Victory for free speech as libel bill passes
Changes are being made to England's defamation law after a three-and-a-half-year campaign, writes Padraig Reidy
24 Apr 13

Changes will be made to England’s defamation law after a three-and-a-half-year campaign, writes Padraig Reidy

Today, 24 April, saw history made. The UK parliament has passed a new Defamation Bill, which will now go on to Royal Assent. A major victory against censorship in Britain and beyond has been won, with England’s notorious libel laws changed in favour of free speech.

The creation of this new law has not been an easy process. The Libel Reform Campaign launched on 9 December 2009, bringing together Index on Censorship, English PEN and Sense About Science. We had all identified a simple problem: English libel laws were silencing legitimate criticism and debate — not just in the UK but internationally. London’s High Court was seen as the place to come to silence opponents and critics, whether you were a South African snake-oil salesman or a Saudi sheikh.

Each organisation had already been alarmed by the use of libel laws in England and Wales to silence free speech.

The movement galvanised around the case of Simon Singh vs the British Chiropractic Association. This case, involving the popular science writer’s critique of what he now famously described as the “bogus” claims of alternative medicine, brought the UK’s energetic sceptic community into the fold. Over 100 civil society groups signed up. Novelists, journalists, lawyers and comics — especially comics — also joined. At the same time, English PEN and Index on Censorship had been working on a year-long study on the effects of English libel law on chilling free speech at home and across the globe. The Free Speech For Sale report kicked off a national debate on the impact of these archaic laws.

In March 2010, some of the biggest names in comedy, including Shappi Khorsandi, Tim Minchin and Dara Ó Briain gave their time to perform at the Big Libel Gig fundraiser in London.

An awful lot has happened since that benefit gig. Sheikh Khalid Bin Mahfouz, a serial libel tourist, has died. Mr Justice Eady, the High Court judge at the centre of some of the most contentious libel cases of recent times, has retired. Barack Obama signed the SPEECH Act, a US law specifically designed to protect Americans from London libel rulings. And the Chiropractics lost their case against Singh.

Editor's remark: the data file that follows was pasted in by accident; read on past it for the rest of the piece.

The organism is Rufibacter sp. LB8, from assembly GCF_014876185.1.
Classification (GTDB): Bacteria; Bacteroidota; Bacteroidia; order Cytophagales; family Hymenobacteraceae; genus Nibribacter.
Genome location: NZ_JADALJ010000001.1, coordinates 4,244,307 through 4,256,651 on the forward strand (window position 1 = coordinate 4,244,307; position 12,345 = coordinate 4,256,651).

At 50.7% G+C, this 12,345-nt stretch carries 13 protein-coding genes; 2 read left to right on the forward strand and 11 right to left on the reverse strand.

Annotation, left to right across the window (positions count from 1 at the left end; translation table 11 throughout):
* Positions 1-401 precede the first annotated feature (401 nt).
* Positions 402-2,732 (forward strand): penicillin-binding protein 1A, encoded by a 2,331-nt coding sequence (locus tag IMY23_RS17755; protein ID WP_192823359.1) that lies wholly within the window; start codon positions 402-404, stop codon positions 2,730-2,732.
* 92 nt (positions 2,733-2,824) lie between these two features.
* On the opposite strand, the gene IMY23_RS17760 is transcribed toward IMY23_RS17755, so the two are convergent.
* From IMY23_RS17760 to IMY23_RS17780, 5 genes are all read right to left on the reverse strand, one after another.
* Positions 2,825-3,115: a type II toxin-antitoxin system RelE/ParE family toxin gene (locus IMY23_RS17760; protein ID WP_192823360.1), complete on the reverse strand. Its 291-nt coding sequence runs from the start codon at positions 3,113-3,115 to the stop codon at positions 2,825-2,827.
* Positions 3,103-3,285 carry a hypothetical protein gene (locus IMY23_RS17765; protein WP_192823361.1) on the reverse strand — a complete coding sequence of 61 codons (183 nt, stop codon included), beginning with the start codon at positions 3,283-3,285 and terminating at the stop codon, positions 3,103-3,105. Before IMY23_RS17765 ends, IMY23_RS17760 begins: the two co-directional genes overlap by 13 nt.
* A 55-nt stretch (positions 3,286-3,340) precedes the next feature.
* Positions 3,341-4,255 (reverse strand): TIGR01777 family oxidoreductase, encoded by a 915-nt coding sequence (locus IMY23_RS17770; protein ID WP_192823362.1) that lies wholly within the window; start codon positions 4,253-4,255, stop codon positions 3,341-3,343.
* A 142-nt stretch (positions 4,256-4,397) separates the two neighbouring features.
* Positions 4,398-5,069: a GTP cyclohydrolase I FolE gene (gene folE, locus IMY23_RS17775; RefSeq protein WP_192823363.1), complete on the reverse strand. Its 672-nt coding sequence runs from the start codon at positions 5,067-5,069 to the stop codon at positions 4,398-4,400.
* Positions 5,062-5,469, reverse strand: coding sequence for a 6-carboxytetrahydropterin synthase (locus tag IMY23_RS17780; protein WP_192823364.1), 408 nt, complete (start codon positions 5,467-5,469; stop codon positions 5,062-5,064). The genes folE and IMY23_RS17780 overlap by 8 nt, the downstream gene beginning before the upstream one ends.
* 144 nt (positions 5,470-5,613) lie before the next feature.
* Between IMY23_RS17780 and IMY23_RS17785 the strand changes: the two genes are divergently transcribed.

But what did not change was the remarkable loyal support of the thousands of libel reform supporters at home and abroad.

In advance of the 2010 UK election, tens of thousands of people wrote to their MPs telling them to support reform of the libel laws. As a result, all three main parties in the UK pledged to change the law.

When the Conservative-Liberal Democrat coalition government was formed by David Cameron and Nick Clegg after that election, a new defamation bill was one of the few issues both parties agreed on.

It would have been easy then for the 60,000 libel reform supporters to feel that their job had been done, and that now it could be left to the politicians.

But this never happened. Every time there was even a slightest threat to the process of reform, supporters mobilised, often without prompting.

The Libel Reform campaign can be seen, perhaps, as the first successful political campaign of the social media age. Bloggers and tweeters got involved and stayed involved. The #LibelReform hashtag was never dormant.

It was also a good example of parliamentary policy making. Though at times progress seemed slow, the bill went through rounds of scrutiny in an open and transparent manner, with politicians (for the most part!) working together for the common good.

The new law protects free speech. There is a hurdle to stop vexatious cases. We now have a bar on libel tourism so non-EU claimants will now need to prove that harm has been done here. For the first time there will be a statutory public interest defence that will ask defendants to prove they have acted “reasonably” (a better test than the more burdensome Reynold’s test of responsible publication). There is also a hurdle to stop corporations from suing unless they can prove financial harm.

The fight for free speech continues, but today Index would like to thank our partners and supporters for what has been an incredible three-and-a-half-year adventure.

Padraig Reidy is Senior Writer at Index on Censorship. @mePadraigReidy

By Padraig Reidy

Padraig Reidy is the editor of Little Atoms and a columnist for Index on Censorship. He has also written for The Observer, The Guardian, and The Irish Times.